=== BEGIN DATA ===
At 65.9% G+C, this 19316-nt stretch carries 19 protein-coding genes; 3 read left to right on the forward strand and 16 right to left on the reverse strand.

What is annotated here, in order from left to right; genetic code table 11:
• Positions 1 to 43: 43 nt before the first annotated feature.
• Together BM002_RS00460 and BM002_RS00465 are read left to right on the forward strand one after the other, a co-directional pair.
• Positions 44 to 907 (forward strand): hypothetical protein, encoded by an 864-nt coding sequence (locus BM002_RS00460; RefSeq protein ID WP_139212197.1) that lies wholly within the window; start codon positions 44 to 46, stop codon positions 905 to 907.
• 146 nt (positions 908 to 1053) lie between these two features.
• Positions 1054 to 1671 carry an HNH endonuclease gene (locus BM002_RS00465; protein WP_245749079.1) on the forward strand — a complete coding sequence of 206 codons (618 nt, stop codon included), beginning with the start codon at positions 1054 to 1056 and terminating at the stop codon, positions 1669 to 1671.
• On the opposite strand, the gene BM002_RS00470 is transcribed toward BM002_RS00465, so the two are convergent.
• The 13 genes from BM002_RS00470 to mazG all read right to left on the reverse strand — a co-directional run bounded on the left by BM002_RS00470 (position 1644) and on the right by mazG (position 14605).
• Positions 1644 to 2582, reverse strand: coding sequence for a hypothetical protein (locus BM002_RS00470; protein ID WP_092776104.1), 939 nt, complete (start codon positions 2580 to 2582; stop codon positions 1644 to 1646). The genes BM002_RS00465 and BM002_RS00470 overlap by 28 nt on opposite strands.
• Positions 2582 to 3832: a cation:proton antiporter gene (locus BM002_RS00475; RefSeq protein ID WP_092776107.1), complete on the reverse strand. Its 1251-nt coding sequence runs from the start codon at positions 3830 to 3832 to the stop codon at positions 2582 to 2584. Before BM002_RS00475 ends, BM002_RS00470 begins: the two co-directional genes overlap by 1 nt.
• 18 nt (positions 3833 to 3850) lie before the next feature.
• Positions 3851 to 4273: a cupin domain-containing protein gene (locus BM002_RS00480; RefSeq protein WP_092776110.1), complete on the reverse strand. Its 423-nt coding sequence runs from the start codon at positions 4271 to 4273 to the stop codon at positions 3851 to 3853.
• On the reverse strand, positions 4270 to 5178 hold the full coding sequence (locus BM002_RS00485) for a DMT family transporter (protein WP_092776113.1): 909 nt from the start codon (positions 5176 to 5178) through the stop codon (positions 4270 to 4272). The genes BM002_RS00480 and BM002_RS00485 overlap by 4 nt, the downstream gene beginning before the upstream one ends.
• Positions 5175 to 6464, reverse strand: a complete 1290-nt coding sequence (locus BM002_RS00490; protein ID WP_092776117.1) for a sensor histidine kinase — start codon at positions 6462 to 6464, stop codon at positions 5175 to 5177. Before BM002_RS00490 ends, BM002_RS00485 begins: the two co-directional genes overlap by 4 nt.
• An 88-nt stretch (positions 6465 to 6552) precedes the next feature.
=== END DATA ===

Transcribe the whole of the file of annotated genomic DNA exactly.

At 65.9% G+C, this 19316-nt stretch carries 19 protein-coding genes; 3 read left to right on the forward strand and 16 right to left on the reverse strand.

What is annotated here, in order from left to right; genetic code table 11:
• Positions 1 to 43: 43 nt before the first annotated feature.
• Together BM002_RS00460 and BM002_RS00465 are read left to right on the forward strand one after the other, a co-directional pair.
• Positions 44 to 907 (forward strand): hypothetical protein, encoded by an 864-nt coding sequence (locus BM002_RS00460; RefSeq protein ID WP_139212197.1) that lies wholly within the window; start codon positions 44 to 46, stop codon positions 905 to 907.
• 146 nt (positions 908 to 1053) lie between these two features.
• Positions 1054 to 1671 carry an HNH endonuclease gene (locus BM002_RS00465; protein WP_245749079.1) on the forward strand — a complete coding sequence of 206 codons (618 nt, stop codon included), beginning with the start codon at positions 1054 to 1056 and terminating at the stop codon, positions 1669 to 1671.
• On the opposite strand, the gene BM002_RS00470 is transcribed toward BM002_RS00465, so the two are convergent.
• The 13 genes from BM002_RS00470 to mazG all read right to left on the reverse strand — a co-directional run bounded on the left by BM002_RS00470 (position 1644) and on the right by mazG (position 14605).
• Positions 1644 to 2582, reverse strand: coding sequence for a hypothetical protein (locus BM002_RS00470; protein ID WP_092776104.1), 939 nt, complete (start codon positions 2580 to 2582; stop codon positions 1644 to 1646). The genes BM002_RS00465 and BM002_RS00470 overlap by 28 nt on opposite strands.
• Positions 2582 to 3832: a cation:proton antiporter gene (locus BM002_RS00475; RefSeq protein ID WP_092776107.1), complete on the reverse strand. Its 1251-nt coding sequence runs from the start codon at positions 3830 to 3832 to the stop codon at positions 2582 to 2584. Before BM002_RS00475 ends, BM002_RS00470 begins: the two co-directional genes overlap by 1 nt.
• 18 nt (positions 3833 to 3850) lie before the next feature.
• Positions 3851 to 4273: a cupin domain-containing protein gene (locus BM002_RS00480; RefSeq protein WP_092776110.1), complete on the reverse strand. Its 423-nt coding sequence runs from the start codon at positions 4271 to 4273 to the stop codon at positions 3851 to 3853.
• On the reverse strand, positions 4270 to 5178 hold the full coding sequence (locus BM002_RS00485) for a DMT family transporter (protein WP_092776113.1): 909 nt from the start codon (positions 5176 to 5178) through the stop codon (positions 4270 to 4272). The genes BM002_RS00480 and BM002_RS00485 overlap by 4 nt, the downstream gene beginning before the upstream one ends.
• Positions 5175 to 6464, reverse strand: a complete 1290-nt coding sequence (locus BM002_RS00490; protein ID WP_092776117.1) for a sensor histidine kinase — start codon at positions 6462 to 6464, stop codon at positions 5175 to 5177. Before BM002_RS00490 ends, BM002_RS00485 begins: the two co-directional genes overlap by 4 nt.
• An 88-nt stretch (positions 6465 to 6552) precedes the next feature.